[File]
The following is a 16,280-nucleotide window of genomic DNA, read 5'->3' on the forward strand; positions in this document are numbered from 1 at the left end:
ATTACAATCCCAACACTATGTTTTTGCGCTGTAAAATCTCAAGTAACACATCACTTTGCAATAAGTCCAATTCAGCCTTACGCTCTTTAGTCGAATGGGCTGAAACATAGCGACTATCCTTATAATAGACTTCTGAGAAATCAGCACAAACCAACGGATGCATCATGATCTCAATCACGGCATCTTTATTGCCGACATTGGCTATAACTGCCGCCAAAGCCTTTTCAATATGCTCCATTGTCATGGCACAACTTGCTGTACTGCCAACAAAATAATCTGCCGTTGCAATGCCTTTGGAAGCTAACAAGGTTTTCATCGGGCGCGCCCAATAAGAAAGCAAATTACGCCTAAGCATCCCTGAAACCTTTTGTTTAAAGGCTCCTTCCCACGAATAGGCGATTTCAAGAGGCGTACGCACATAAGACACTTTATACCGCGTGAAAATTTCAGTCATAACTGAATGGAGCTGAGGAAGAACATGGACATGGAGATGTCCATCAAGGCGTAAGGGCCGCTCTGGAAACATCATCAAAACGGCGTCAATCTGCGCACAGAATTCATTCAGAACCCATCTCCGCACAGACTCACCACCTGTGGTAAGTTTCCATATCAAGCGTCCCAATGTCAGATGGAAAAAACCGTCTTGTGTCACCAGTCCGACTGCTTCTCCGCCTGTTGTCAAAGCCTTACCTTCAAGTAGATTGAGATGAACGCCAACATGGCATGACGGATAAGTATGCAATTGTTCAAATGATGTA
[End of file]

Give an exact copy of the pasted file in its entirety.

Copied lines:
The following is a 16,280-nucleotide window of genomic DNA, read 5'->3' on the forward strand; positions in this document are numbered from 1 at the left end:
ATTACAATCCCAACACTATGTTTTTGCGCTGTAAAATCTCAAGTAACACATCACTTTGCAATAAGTCCAATTCAGCCTTACGCTCTTTAGTCGAATGGGCTGAAACATAGCGACTATCCTTATAATAGACTTCTGAGAAATCAGCACAAACCAACGGATGCATCATGATCTCAATCACGGCATCTTTATTGCCGACATTGGCTATAACTGCCGCCAAAGCCTTTTCAATATGCTCCATTGTCATGGCACAACTTGCTGTACTGCCAACAAAATAATCTGCCGTTGCAATGCCTTTGGAAGCTAACAAGGTTTTCATCGGGCGCGCCCAATAAGAAAGCAAATTACGCCTAAGCATCCCTGAAACCTTTTGTTTAAAGGCTCCTTCCCACGAATAGGCGATTTCAAGAGGCGTACGCACATAAGACACTTTATACCGCGTGAAAATTTCAGTCATAACTGAATGGAGCTGAGGAAGAACATGGACATGGAGATGTCCATCAAGGCGTAAGGGCCGCTCTGGAAACATCATCAAAACGGCGTCAATCTGCGCACAGAATTCATTCAGAACCCATCTCCGCACAGACTCACCACCTGTGGTAAGTTTCCATATCAAGCGTCCCAATGTCAGATGGAAAAAACCGTCTTGTGTCACCAGTCCGACTGCTTCTCCGCCTGTTGTCAAAGCCTTACCTTCAAGTAGATTGAGATGAACGCCAACATGGCATGACGGATAAGTATGCAATTGTTCAAATGATGTA